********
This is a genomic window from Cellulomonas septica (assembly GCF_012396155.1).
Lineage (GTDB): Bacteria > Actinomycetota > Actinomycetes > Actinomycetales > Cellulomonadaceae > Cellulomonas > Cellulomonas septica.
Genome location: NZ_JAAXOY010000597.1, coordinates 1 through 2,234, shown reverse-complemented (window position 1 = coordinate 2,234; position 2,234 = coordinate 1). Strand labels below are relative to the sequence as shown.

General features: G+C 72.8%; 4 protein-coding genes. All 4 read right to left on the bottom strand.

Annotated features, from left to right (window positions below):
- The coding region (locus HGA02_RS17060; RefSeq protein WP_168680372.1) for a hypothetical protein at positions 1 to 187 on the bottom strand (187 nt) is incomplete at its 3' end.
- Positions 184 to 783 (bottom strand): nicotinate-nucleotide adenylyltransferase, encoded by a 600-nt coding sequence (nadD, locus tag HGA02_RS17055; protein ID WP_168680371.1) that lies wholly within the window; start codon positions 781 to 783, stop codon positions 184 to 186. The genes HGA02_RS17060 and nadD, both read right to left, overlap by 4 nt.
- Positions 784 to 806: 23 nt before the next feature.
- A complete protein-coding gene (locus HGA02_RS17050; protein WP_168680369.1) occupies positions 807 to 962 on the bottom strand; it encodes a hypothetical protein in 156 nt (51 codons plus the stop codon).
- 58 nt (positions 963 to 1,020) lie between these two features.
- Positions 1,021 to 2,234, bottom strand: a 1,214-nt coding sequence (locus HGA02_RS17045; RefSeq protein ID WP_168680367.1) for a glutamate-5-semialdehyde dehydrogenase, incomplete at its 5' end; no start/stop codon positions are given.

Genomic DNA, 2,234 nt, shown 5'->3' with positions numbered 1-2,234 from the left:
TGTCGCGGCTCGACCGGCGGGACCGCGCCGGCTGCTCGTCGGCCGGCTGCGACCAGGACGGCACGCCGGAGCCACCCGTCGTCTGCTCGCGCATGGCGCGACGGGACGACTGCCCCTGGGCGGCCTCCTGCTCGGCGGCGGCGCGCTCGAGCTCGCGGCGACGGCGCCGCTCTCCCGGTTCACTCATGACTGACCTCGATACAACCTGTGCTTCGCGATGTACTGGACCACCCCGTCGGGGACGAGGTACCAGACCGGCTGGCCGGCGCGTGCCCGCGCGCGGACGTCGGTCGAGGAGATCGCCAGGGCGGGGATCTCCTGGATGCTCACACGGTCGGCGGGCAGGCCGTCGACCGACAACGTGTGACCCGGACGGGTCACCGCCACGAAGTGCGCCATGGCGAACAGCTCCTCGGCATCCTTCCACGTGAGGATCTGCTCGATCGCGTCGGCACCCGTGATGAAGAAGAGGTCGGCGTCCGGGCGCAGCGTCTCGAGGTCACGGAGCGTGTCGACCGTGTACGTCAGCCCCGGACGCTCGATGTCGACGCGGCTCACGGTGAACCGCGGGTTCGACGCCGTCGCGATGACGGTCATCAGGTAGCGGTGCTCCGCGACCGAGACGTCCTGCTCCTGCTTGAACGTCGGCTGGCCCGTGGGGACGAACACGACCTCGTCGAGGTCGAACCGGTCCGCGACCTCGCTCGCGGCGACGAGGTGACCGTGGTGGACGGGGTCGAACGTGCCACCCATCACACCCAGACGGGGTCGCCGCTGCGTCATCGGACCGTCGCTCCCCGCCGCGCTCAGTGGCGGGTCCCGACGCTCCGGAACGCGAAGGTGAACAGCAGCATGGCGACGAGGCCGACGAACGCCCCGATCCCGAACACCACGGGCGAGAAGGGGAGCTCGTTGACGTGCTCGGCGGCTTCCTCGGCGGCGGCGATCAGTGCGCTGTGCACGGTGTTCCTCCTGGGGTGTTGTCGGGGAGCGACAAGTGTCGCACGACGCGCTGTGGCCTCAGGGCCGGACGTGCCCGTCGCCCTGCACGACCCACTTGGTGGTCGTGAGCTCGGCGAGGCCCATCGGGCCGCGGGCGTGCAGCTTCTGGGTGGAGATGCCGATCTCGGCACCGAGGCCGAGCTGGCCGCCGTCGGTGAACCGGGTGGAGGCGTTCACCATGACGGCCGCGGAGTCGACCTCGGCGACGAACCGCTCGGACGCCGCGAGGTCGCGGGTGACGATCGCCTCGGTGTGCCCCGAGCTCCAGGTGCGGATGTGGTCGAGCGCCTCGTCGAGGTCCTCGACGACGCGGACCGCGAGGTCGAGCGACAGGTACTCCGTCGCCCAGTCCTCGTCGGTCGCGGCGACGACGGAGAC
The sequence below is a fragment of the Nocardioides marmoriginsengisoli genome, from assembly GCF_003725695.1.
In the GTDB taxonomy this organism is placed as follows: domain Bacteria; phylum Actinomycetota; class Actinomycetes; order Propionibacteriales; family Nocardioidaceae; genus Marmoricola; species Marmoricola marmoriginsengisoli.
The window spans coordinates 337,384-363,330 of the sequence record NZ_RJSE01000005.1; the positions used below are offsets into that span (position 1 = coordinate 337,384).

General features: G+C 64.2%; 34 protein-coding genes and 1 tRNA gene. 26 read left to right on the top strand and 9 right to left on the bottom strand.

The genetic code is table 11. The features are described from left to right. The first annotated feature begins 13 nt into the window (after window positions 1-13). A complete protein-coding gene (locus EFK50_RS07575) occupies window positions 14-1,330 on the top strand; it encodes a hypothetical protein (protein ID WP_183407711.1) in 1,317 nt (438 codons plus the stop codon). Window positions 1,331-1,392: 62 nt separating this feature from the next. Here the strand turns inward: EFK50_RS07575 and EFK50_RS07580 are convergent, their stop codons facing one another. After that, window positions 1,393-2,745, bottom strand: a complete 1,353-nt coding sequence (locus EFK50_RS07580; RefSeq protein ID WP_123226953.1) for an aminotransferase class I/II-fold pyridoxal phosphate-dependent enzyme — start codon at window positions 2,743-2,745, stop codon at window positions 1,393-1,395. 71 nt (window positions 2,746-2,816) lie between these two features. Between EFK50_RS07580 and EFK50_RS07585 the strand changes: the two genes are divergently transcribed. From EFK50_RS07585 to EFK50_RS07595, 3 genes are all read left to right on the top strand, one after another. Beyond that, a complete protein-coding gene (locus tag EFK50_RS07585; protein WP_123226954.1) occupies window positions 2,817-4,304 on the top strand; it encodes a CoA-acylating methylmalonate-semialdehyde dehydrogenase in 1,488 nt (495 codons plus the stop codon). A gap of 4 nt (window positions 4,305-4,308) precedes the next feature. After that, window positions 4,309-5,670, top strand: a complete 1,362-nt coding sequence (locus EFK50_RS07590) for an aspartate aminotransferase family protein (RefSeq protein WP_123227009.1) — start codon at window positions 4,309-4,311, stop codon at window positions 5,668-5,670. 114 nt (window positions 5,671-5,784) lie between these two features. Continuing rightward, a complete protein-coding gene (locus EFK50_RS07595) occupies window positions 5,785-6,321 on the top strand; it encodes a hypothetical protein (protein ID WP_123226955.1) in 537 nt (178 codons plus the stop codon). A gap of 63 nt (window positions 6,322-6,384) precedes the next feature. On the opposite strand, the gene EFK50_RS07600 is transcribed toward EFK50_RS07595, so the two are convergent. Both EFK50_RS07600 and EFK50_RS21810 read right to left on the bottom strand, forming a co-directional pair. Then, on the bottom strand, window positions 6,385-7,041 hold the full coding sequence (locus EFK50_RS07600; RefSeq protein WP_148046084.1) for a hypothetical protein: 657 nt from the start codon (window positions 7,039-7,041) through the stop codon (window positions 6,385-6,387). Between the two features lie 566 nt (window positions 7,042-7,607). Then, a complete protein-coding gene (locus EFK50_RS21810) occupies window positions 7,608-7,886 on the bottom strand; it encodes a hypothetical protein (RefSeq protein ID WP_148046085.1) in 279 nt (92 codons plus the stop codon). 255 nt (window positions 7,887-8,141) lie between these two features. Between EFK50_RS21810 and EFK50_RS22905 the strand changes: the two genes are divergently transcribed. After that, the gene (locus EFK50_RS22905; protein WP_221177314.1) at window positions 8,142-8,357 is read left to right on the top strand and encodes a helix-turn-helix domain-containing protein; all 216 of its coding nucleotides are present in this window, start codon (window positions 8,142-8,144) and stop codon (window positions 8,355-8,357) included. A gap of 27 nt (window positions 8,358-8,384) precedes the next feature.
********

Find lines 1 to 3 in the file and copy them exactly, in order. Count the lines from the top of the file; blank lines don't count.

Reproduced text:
This is a genomic window from Cellulomonas septica (assembly GCF_012396155.1).
Lineage (GTDB): Bacteria > Actinomycetota > Actinomycetes > Actinomycetales > Cellulomonadaceae > Cellulomonas > Cellulomonas septica.
Genome location: NZ_JAAXOY010000597.1, coordinates 1 through 2,234, shown reverse-complemented (window position 1 = coordinate 2,234; position 2,234 = coordinate 1). Strand labels below are relative to the sequence as shown.